5. This case was decided prior to the close of business on September 30, 1981, and is binding precedent under Bonner v. City of Prichard, 661 F.2d 1206, 1209 (11th Cir. 1981).
6. This statute was amended pursuant to the Asset Forfeiture Amendments Act of 1988, Pub.L. No. 100-690, Title VI, § 6470(a), 102 Stat. 4377, to read that: Any person who attempts or conspires to commit any offense defined in this subchapter shall be subject to the same penalties as those prescribed for the offense, the commission of which was the object of the attempt or conspiracy. The effective date of this amendment, however, was November 18, 1988. Since this effective date is after the date of Jordan's criminal activities, we are concerned with the pre-amendment version of 21 U.S.C. § 846.
7. There is some dispute among the circuits as to the effective date of when "supervised release" supplanted "special parole" for violations of the substantive offenses set forth in 21 U.S.C. § 841. See United States v. Gozlon-Peretz, 894 F.2d 1402, 1404 (3d Cir. 1990) (discussing the split in the circuits), cert. granted, 496 U.S. 935, 110 S. Ct. 3212, 110 L. Ed. 2d 660 (1990). For our purposes, however, this split is irrelevant; the offense took place in late December of 1987, and all circuits agree that the "supervised release" amendments were in place by this time.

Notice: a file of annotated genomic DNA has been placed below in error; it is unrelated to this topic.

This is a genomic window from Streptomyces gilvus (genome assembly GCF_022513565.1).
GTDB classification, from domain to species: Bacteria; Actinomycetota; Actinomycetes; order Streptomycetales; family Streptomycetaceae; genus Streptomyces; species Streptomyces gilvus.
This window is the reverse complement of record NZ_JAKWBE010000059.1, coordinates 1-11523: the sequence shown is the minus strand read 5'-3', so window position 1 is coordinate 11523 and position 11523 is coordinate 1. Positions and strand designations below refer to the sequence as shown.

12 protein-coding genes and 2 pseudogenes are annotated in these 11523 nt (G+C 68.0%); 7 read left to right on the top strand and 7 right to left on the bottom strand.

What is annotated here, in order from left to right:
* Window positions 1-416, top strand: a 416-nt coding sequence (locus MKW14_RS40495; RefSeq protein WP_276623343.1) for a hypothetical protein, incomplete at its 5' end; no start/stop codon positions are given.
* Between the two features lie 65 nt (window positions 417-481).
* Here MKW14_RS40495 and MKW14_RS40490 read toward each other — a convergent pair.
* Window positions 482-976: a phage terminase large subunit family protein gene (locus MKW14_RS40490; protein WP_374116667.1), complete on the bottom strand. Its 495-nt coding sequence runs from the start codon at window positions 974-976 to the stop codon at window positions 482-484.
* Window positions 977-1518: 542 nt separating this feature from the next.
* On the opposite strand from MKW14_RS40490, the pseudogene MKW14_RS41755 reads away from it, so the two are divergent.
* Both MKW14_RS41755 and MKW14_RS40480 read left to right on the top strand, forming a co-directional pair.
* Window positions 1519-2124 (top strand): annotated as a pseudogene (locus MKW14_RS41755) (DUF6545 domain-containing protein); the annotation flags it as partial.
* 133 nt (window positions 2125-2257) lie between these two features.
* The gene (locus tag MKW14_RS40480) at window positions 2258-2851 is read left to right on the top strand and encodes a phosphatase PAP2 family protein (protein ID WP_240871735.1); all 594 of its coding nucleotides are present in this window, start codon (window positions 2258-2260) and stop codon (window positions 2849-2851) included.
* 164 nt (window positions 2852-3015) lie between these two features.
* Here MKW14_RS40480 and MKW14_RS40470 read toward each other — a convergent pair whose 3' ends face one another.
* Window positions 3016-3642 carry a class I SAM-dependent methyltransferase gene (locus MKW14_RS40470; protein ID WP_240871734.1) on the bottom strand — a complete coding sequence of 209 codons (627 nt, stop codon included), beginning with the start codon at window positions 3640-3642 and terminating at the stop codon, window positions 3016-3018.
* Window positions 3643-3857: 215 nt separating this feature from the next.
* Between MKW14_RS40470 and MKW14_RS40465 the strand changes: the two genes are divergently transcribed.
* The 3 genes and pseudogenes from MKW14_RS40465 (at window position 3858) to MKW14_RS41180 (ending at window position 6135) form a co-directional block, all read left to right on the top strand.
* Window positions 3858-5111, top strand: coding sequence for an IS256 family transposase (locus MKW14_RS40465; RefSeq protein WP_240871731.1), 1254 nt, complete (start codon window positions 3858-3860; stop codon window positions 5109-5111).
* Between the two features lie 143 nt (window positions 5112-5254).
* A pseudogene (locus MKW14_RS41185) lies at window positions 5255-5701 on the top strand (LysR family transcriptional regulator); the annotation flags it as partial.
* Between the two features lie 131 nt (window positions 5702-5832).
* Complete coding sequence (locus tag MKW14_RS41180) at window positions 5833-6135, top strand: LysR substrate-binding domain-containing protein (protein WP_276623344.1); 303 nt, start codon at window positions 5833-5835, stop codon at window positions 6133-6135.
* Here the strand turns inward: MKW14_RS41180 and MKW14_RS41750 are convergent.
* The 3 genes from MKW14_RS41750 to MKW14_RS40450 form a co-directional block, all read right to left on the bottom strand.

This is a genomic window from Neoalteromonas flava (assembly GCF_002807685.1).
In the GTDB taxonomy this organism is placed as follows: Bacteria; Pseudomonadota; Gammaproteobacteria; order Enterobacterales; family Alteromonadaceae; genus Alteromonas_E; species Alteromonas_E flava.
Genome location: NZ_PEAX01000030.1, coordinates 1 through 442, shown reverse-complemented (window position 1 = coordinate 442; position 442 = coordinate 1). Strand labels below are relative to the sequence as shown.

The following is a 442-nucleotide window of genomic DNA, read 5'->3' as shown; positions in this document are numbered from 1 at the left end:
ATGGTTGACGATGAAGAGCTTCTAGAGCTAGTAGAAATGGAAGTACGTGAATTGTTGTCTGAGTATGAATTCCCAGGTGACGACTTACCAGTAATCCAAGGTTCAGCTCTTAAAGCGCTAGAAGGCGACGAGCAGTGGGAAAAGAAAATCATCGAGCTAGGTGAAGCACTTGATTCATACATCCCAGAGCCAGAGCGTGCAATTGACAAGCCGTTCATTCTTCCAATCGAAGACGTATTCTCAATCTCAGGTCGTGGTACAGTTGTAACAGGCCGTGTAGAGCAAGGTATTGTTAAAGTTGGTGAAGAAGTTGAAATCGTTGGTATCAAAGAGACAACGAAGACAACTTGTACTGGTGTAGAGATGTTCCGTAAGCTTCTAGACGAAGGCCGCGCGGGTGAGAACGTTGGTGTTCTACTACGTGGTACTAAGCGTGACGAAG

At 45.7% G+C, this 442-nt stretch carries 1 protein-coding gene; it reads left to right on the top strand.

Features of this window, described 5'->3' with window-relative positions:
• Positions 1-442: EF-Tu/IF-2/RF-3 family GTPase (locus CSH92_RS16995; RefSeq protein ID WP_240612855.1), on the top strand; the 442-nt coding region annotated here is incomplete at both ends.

8. Molina-Uribe arose in the context of what information must be given during the Rule 11 colloquy surrounding acceptance of a guilty plea. The court did not decide the Bifulco issue because the offense occurred on December 31, 1986. This date was prior to the effective date for imposition of supervised release. 853 F.2d at 1198.
9. Although this quote clearly suggests that the First Circuit has adopted the Bifulco analysis, the determination is not without some question. The offense in Latham took place on April 16, 1987, see id., 874 F.2d at 854, which is before the date that the changeover from "special parole" to "supervised release" took place. Moreover, and more importantly, as of this date, 18 U.S.C. § 3583, had not yet taken effect. See infra.
10. Sentencing Reform Act of 1984, Pub.L. No. 98-473, Title II, § 235, 98 Stat. 1987, 2031, amended by Sentencing Reform Amendments Act of 1985, Pub.L. No. 99-217, § 4, 99 Stat. 1728.
11. We note that in Bifulco, the Court concluded its opinion by stating: "It is for Congress, and not this Court, to enact words that will produce the result the government seeks in this case." 447 U.S. at 401, 100 S. Ct. at 2259.